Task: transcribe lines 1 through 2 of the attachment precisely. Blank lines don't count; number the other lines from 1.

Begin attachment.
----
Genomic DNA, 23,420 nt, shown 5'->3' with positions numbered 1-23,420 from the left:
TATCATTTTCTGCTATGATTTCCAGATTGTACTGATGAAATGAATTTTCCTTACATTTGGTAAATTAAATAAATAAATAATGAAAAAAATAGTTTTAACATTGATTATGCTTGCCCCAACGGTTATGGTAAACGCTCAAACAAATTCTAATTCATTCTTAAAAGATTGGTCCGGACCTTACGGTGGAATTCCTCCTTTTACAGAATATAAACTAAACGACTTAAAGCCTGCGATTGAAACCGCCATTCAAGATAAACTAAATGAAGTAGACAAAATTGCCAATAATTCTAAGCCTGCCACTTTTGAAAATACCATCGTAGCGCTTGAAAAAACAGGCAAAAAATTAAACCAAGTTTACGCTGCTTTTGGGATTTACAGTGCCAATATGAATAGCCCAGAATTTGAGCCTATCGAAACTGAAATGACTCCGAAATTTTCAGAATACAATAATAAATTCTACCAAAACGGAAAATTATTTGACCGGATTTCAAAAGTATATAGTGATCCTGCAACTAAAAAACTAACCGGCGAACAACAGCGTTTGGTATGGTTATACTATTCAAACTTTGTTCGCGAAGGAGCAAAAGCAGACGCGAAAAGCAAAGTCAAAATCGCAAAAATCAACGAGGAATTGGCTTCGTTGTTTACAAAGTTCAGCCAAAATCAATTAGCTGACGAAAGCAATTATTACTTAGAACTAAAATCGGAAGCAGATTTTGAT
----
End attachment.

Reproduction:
Genomic DNA, 23,420 nt, shown 5'->3' with positions numbered 1-23,420 from the left:
TATCATTTTCTGCTATGATTTCCAGATTGTACTGATGAAATGAATTTTCCTTACATTTGGTAAATTAAATAAATAAATAATGAAAAAAATAGTTTTAACATTGATTATGCTTGCCCCAACGGTTATGGTAAACGCTCAAACAAATTCTAATTCATTCTTAAAAGATTGGTCCGGACCTTACGGTGGAATTCCTCCTTTTACAGAATATAAACTAAACGACTTAAAGCCTGCGATTGAAACCGCCATTCAAGATAAACTAAATGAAGTAGACAAAATTGCCAATAATTCTAAGCCTGCCACTTTTGAAAATACCATCGTAGCGCTTGAAAAAACAGGCAAAAAATTAAACCAAGTTTACGCTGCTTTTGGGATTTACAGTGCCAATATGAATAGCCCAGAATTTGAGCCTATCGAAACTGAAATGACTCCGAAATTTTCAGAATACAATAATAAATTCTACCAAAACGGAAAATTATTTGACCGGATTTCAAAAGTATATAGTGATCCTGCAACTAAAAAACTAACCGGCGAACAACAGCGTTTGGTATGGTTATACTATTCAAACTTTGTTCGCGAAGGAGCAAAAGCAGACGCGAAAAGCAAAGTCAAAATCGCAAAAATCAACGAGGAATTGGCTTCGTTGTTTACAAAGTTCAGCCAAAATCAATTAGCTGACGAAAGCAATTATTACTTAGAACTAAAATCGGAAGCAGATTTTGAT